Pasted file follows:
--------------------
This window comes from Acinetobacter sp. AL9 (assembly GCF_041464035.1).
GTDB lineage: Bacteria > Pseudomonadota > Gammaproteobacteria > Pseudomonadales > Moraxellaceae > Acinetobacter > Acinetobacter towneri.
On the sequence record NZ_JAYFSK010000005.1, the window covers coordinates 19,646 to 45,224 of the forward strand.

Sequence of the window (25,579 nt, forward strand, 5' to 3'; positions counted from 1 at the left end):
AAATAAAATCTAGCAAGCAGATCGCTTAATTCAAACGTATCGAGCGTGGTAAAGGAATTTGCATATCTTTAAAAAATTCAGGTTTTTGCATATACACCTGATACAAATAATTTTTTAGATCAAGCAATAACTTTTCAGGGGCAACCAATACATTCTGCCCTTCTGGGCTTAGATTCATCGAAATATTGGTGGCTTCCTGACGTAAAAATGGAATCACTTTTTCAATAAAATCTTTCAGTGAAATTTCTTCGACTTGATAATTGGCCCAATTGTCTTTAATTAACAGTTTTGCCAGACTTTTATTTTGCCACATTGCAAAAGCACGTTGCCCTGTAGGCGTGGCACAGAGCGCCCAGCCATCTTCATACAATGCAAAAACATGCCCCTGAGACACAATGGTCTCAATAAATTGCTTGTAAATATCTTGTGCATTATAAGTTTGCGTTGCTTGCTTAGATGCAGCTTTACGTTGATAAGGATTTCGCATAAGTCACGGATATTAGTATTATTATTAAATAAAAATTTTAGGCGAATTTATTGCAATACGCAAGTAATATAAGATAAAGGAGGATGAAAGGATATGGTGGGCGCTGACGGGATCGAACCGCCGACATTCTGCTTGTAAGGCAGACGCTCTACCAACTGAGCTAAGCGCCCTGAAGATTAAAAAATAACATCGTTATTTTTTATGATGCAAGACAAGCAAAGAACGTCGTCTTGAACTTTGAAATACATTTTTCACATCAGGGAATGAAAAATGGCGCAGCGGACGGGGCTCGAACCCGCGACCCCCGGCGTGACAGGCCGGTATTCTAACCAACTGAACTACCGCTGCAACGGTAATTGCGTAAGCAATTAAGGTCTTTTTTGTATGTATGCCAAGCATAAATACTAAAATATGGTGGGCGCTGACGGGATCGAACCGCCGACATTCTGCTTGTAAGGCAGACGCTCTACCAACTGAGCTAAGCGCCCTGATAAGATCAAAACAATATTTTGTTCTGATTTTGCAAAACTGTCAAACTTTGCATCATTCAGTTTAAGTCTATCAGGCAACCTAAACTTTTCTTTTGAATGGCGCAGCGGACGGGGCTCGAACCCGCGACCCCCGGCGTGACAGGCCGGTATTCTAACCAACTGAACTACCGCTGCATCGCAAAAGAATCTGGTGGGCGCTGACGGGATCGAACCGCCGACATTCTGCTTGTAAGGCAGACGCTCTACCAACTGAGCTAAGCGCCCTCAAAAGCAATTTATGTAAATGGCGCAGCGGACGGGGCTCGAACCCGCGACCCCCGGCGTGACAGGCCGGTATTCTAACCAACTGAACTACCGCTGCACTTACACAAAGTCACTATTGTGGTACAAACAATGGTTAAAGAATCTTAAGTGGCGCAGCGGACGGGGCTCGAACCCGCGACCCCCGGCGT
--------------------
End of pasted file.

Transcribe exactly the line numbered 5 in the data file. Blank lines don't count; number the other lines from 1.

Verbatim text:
AAATAAAATCTAGCAAGCAGATCGCTTAATTCAAACGTATCGAGCGTGGTAAAGGAATTTGCATATCTTTAAAAAATTCAGGTTTTTGCATATACACCTGATACAAATAATTTTTTAGATCAAGCAATAACTTTTCAGGGGCAACCAATACATTCTGCCCTTCTGGGCTTAGATTCATCGAAATATTGGTGGCTTCCTGACGTAAAAATGGAATCACTTTTTCAATAAAATCTTTCAGTGAAATTTCTTCGACTTGATAATTGGCCCAATTGTCTTTAATTAACAGTTTTGCCAGACTTTTATTTTGCCACATTGCAAAAGCACGTTGCCCTGTAGGCGTGGCACAGAGCGCCCAGCCATCTTCATACAATGCAAAAACATGCCCCTGAGACACAATGGTCTCAATAAATTGCTTGTAAATATCTTGTGCATTATAAGTTTGCGTTGCTTGCTTAGATGCAGCTTTACGTTGATAAGGATTTCGCATAAGTCACGGATATTAGTATTATTATTAAATAAAAATTTTAGGCGAATTTATTGCAATACGCAAGTAATATAAGATAAAGGAGGATGAAAGGATATGGTGGGCGCTGACGGGATCGAACCGCCGACATTCTGCTTGTAAGGCAGACGCTCTACCAACTGAGCTAAGCGCCCTGAAGATTAAAAAATAACATCGTTATTTTTTATGATGCAAGACAAGCAAAGAACGTCGTCTTGAACTTTGAAATACATTTTTCACATCAGGGAATGAAAAATGGCGCAGCGGACGGGGCTCGAACCCGCGACCCCCGGCGTGACAGGCCGGTATTCTAACCAACTGAACTACCGCTGCAACGGTAATTGCGTAAGCAATTAAGGTCTTTTTTGTATGTATGCCAAGCATAAATACTAAAATATGGTGGGCGCTGACGGGATCGAACCGCCGACATTCTGCTTGTAAGGCAGACGCTCTACCAACTGAGCTAAGCGCCCTGATAAGATCAAAACAATATTTTGTTCTGATTTTGCAAAACTGTCAAACTTTGCATCATTCAGTTTAAGTCTATCAGGCAACCTAAACTTTTCTTTTGAATGGCGCAGCGGACGGGGCTCGAACCCGCGACCCCCGGCGTGACAGGCCGGTATTCTAACCAACTGAACTACCGCTGCATCGCAAAAGAATCTGGTGGGCGCTGACGGGATCGAACCGCCGACATTCTGCTTGTAAGGCAGACGCTCTACCAACTGAGCTAAGCGCCCTCAAAAGCAATTTATGTAAATGGCGCAGCGGACGGGGCTCGAACCCGCGACCCCCGGCGTGACAGGCCGGTATTCTAACCAACTGAACTACCGCTGCACTTACACAAAGTCACTATTGTGGTACAAACAATGGTTAAAGAATCTTAAGTGGCGCAGCGGACGGGGCTCGAACCCGCGACCCCCGGCGT